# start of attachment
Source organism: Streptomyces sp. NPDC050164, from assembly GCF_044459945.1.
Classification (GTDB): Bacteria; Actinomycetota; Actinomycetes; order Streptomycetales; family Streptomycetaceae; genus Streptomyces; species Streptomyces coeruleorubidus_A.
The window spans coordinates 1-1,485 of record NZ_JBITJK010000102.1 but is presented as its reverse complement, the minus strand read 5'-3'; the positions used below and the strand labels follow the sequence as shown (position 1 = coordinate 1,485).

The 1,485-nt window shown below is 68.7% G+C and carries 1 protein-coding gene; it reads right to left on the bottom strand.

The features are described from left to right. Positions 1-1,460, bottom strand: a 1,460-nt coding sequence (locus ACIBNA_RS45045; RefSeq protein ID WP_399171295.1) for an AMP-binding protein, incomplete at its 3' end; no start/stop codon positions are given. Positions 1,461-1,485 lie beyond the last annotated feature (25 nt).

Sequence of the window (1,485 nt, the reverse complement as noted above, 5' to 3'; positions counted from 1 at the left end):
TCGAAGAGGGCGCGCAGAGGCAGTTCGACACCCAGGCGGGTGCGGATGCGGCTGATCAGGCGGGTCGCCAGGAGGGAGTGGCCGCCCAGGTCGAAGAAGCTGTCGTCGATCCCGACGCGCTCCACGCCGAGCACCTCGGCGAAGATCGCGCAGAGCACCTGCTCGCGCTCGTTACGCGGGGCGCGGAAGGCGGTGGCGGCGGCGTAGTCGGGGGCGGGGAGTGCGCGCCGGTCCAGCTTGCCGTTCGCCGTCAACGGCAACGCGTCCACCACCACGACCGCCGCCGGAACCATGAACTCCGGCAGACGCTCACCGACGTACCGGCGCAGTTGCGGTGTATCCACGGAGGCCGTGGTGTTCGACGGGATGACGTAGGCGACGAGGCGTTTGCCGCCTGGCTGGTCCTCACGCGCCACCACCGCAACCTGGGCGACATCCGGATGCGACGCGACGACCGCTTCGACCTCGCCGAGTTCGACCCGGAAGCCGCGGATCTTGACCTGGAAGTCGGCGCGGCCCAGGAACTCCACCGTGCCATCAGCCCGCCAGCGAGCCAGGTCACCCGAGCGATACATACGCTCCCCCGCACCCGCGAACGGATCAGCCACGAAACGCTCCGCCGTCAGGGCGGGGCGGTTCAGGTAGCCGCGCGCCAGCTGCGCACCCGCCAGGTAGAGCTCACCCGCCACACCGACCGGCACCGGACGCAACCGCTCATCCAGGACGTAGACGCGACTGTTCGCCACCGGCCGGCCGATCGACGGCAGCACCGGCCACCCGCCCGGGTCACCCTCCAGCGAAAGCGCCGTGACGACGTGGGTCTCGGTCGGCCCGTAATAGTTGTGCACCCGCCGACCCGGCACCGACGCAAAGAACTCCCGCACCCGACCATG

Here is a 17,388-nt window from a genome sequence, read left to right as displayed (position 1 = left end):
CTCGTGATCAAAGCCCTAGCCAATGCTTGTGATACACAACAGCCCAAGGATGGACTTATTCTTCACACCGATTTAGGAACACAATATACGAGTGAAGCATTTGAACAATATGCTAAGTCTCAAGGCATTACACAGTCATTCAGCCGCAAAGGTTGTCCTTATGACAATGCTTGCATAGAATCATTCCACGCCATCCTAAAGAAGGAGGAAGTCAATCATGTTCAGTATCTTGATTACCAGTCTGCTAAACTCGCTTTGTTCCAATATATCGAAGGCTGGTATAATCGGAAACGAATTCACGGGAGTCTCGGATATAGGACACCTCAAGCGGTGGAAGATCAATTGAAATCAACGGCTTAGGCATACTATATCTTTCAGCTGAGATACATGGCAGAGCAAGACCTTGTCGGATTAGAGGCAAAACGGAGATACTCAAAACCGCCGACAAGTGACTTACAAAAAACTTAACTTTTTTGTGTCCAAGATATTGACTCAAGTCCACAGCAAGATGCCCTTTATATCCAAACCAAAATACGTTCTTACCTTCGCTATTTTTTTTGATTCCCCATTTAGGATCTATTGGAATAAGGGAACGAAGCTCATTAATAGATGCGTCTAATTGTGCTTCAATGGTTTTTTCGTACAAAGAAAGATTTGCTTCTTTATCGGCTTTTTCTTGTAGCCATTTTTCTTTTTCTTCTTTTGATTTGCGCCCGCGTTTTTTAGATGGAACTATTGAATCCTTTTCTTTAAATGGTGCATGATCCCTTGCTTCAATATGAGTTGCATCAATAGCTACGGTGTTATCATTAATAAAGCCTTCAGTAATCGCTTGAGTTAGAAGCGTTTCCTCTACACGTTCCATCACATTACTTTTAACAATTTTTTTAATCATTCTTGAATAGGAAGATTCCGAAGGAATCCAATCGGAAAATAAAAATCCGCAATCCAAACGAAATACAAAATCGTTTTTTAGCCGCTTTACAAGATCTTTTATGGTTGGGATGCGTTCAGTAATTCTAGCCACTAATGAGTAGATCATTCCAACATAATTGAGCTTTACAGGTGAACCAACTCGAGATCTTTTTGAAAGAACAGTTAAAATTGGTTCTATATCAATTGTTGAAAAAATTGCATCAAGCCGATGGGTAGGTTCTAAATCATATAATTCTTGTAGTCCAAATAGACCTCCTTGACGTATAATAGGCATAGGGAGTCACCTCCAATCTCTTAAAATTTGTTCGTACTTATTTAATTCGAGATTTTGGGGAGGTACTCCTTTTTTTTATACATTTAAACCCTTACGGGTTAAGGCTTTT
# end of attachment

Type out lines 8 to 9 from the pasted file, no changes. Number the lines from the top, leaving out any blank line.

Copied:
Here is a 17,388-nt window from a genome sequence, read left to right as displayed (position 1 = left end):
CTCGTGATCAAAGCCCTAGCCAATGCTTGTGATACACAACAGCCCAAGGATGGACTTATTCTTCACACCGATTTAGGAACACAATATACGAGTGAAGCATTTGAACAATATGCTAAGTCTCAAGGCATTACACAGTCATTCAGCCGCAAAGGTTGTCCTTATGACAATGCTTGCATAGAATCATTCCACGCCATCCTAAAGAAGGAGGAAGTCAATCATGTTCAGTATCTTGATTACCAGTCTGCTAAACTCGCTTTGTTCCAATATATCGAAGGCTGGTATAATCGGAAACGAATTCACGGGAGTCTCGGATATAGGACACCTCAAGCGGTGGAAGATCAATTGAAATCAACGGCTTAGGCATACTATATCTTTCAGCTGAGATACATGGCAGAGCAAGACCTTGTCGGATTAGAGGCAAAACGGAGATACTCAAAACCGCCGACAAGTGACTTACAAAAAACTTAACTTTTTTGTGTCCAAGATATTGACTCAAGTCCACAGCAAGATGCCCTTTATATCCAAACCAAAATACGTTCTTACCTTCGCTATTTTTTTTGATTCCCCATTTAGGATCTATTGGAATAAGGGAACGAAGCTCATTAATAGATGCGTCTAATTGTGCTTCAATGGTTTTTTCGTACAAAGAAAGATTTGCTTCTTTATCGGCTTTTTCTTGTAGCCATTTTTCTTTTTCTTCTTTTGATTTGCGCCCGCGTTTTTTAGATGGAACTATTGAATCCTTTTCTTTAAATGGTGCATGATCCCTTGCTTCAATATGAGTTGCATCAATAGCTACGGTGTTATCATTAATAAAGCCTTCAGTAATCGCTTGAGTTAGAAGCGTTTCCTCTACACGTTCCATCACATTACTTTTAACAATTTTTTTAATCATTCTTGAATAGGAAGATTCCGAAGGAATCCAATCGGAAAATAAAAATCCGCAATCCAAACGAAATACAAAATCGTTTTTTAGCCGCTTTACAAGATCTTTTATGGTTGGGATGCGTTCAGTAATTCTAGCCACTAATGAGTAGATCATTCCAACATAATTGAGCTTTACAGGTGAACCAACTCGAGATCTTTTTGAAAGAACAGTTAAAATTGGTTCTATATCAATTGTTGAAAAAATTGCATCAAGCCGATGGGTAGGTTCTAAATCATATAATTCTTGTAGTCCAAATAGACCTCCTTGACGTATAATAGGCATAGGGAGTCACCTCCAATCTCTTAAAATTTGTTCGTACTTATTTAATTCGAGATTTTGGGGAGGTACTCCTTTTTTTTATACATTTAAACCCTTACGGGTTAAGGCTTTT